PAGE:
Thursday, 17 May 2018

Family Safaris.. a truly amazing experience for both young and old!

An African safari may not be the kind of holiday that first springs to mind as a family-friendly option, but a safari can be the perfect trip for a family to share adventures and experiences of a lifetime.

A safari is a holiday with a difference, for both adults and kids alike. Spending time in the national parks and game reserves of Africa is as much an adventure as a holiday, and one that is action-packed and exciting, fun and educational in equal measure. East Africa is one of the best areas for a family safari, with Kenya and Tanzania offering easily accessible game parks that are home to a huge variety of wildlife including the famed ‘Big 5’, plus family-friendly accommodation and good value for money too.


Seeing animals in their natural environment is something that all kids will relish. Standing on the banks of the Ewaso Nyiro River in Kenya’s Samburu National Reserve watching a tower of giraffes on the opposite bank as they majestically stoop down to drink is a magical sight, and then a few minutes later you may be hurtling through the bush in search of lion on the prowl. Next stop is a pod of hippos wallowing in the river, making their extraordinary noise that sounds like playful laughter, belying the fact they’re one of the most dangerous animals you’ll encounter – albeit from a safe distance. After a relaxing afternoon around the camp’s pool, head out with your guide in search of more big game, as this area is home to a huge variety of wildlife including all three big cats as well as elephant, buffalo, zebra, crocodile and a huge variety of birdlife.



Many safari lodges and camps offer activities geared up especially for kids, so they can learn about the surrounding area and its wildlife in a fun manner, often with Masai tribesmen sharing their wealth of knowledge. The Mara Intrepids Camp on Kenya’s Masai Mara arranges different programmes of activities for different ages of kids, teaching them about the park, its wildlife and the environment in general. Masai naturalists will show them how to track wildlife from their dung, how plants are used and some basic survival skills in the wild. There’s even an obstacle course so kids can see what the wildlife has to go through!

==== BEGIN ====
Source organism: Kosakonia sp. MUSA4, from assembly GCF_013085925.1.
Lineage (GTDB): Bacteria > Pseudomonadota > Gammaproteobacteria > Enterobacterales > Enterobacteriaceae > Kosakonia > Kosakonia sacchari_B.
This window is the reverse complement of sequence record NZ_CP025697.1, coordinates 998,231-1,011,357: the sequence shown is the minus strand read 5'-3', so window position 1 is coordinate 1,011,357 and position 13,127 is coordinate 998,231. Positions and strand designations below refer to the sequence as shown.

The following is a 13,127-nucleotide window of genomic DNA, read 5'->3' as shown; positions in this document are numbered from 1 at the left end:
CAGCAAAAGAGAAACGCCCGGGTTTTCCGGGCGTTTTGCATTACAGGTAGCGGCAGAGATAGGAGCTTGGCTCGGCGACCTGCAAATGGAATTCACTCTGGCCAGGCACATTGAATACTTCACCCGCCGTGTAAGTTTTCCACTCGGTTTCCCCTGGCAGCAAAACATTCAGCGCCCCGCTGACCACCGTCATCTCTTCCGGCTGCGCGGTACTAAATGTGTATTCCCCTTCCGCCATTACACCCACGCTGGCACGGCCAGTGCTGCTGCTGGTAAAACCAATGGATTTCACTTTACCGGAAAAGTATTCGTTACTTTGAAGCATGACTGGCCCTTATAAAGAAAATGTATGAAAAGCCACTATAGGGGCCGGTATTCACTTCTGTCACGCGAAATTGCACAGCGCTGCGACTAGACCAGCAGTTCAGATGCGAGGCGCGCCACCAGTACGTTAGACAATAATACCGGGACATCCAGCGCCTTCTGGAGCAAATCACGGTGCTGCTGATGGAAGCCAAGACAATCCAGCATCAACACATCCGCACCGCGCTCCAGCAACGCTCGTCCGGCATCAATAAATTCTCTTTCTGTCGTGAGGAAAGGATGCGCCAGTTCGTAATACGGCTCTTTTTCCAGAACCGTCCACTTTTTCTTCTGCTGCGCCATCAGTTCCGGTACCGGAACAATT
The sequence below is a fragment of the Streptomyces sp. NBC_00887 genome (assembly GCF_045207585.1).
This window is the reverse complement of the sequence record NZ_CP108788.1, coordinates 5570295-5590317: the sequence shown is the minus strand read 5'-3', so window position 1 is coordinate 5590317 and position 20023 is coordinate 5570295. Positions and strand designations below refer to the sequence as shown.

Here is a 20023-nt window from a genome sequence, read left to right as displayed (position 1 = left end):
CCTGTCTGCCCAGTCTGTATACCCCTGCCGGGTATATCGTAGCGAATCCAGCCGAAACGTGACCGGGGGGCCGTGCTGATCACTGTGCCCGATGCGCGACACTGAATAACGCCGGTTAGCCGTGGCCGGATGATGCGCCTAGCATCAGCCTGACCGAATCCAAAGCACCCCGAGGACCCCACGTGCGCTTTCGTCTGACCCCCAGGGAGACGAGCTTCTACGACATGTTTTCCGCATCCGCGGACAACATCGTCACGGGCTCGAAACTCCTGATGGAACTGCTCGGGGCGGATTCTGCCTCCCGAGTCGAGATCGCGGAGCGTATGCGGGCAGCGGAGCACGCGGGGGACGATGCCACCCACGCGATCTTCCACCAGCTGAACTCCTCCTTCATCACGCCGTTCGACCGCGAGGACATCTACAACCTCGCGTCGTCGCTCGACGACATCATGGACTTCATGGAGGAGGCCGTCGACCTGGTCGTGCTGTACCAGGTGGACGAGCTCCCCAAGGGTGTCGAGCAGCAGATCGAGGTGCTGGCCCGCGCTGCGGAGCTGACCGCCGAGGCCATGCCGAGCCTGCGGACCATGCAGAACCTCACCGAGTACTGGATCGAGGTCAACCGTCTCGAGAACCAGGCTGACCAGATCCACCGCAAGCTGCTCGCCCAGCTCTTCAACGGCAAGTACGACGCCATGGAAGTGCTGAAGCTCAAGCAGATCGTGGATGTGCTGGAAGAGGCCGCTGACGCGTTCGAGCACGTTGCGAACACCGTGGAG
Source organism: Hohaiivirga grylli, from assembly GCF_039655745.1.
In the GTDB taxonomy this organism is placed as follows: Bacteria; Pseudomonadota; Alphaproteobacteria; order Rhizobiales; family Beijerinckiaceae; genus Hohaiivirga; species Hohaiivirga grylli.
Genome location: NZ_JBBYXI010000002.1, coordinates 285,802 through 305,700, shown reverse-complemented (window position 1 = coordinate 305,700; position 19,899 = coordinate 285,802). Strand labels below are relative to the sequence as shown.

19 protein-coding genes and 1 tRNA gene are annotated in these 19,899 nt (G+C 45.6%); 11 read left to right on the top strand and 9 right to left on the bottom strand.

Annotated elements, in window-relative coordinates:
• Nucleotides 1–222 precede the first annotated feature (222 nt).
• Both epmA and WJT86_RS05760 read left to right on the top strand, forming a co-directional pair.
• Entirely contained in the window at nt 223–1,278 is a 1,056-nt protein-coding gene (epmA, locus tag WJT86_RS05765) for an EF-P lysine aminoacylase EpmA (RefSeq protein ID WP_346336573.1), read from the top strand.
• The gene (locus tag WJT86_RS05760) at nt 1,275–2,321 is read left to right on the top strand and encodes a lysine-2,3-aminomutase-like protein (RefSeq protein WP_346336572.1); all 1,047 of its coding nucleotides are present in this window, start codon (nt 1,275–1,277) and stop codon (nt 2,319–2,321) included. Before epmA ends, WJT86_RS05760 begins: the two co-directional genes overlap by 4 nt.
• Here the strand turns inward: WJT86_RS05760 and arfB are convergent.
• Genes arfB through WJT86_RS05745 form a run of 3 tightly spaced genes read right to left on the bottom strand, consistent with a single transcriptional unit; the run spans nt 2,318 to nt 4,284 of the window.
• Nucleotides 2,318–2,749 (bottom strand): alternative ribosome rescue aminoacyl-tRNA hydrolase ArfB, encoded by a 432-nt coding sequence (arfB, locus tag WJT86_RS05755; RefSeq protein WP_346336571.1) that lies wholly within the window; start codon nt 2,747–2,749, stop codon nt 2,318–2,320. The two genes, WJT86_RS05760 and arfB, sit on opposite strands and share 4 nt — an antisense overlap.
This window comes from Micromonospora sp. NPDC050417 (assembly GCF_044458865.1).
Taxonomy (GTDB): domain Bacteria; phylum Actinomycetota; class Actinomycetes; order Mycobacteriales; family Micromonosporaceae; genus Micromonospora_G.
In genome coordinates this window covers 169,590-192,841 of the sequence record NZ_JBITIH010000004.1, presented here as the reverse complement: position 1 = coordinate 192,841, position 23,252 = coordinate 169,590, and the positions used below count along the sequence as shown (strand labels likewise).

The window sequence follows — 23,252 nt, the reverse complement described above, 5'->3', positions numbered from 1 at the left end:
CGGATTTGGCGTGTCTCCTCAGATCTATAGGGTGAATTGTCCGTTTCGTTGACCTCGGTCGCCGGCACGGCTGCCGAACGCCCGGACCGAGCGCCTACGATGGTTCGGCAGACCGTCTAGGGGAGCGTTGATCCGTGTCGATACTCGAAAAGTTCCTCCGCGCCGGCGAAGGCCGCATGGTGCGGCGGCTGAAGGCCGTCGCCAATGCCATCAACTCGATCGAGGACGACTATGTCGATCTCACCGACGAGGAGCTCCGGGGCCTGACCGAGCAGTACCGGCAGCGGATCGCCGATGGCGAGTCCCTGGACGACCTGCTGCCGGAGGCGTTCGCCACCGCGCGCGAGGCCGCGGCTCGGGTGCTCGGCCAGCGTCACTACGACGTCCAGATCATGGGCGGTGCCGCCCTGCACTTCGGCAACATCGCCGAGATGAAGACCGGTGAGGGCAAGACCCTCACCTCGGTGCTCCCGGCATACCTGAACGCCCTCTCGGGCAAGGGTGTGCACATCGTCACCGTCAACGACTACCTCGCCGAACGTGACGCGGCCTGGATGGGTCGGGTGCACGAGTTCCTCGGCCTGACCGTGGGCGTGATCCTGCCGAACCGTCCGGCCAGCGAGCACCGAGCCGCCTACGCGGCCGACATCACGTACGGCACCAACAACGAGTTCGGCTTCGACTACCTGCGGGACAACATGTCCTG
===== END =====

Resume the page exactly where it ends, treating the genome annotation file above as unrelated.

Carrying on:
School summer holidays are probably the best time for a safari in Kenya as the annual migration tends to be in full swing on the Masai Mara, with a few million extra wildebeest, zebra and other grazers making the plains their temporary home as they journey across from the neighbouring Serengeti. While the chances of catching the very moment when huge herds of animals spectacularly attempt to cross the Mara River are limited, visiting the Mara at this time of year leaves most visitors overwhelmed with the sheer quantity and variety of wildlife they see. By the October Half Term the migration tends to be on the move again, so a safari at this time of year should still give you plenty of activity in both Kenya and Tanzania. The annual migration only affects certain animals, and is unique to the Masai Mara and Serengeti, with other game parks unaffected as wildlife tends to be resident in these areas year-round. Christmas and the February Half Term have an emphasis on wildlife activity across the border in Tanzania, and while Easter tends to see more showers, it can be a surprisingly good value time to visit either country.

With a huge amount of wildlife activity year-round, visiting East Africa on a safari holiday at any time of year will be a rewarding, action-packed experience, and one that parents and kids alike will remember forever.


Top Tip…If you’re travelling with younger children arrange to have a vehicle to yourselves, so you can tailor the pace to suit your group. Consider travelling between parks by light aircraft to reduce travel times.

Top Tip …Combining two or three national parks will give you the widest cross section of wildlife, as each park is home to different animals. Take a guidebook or wildlife chart with you, so the kids can tick off the different animals as you go along.



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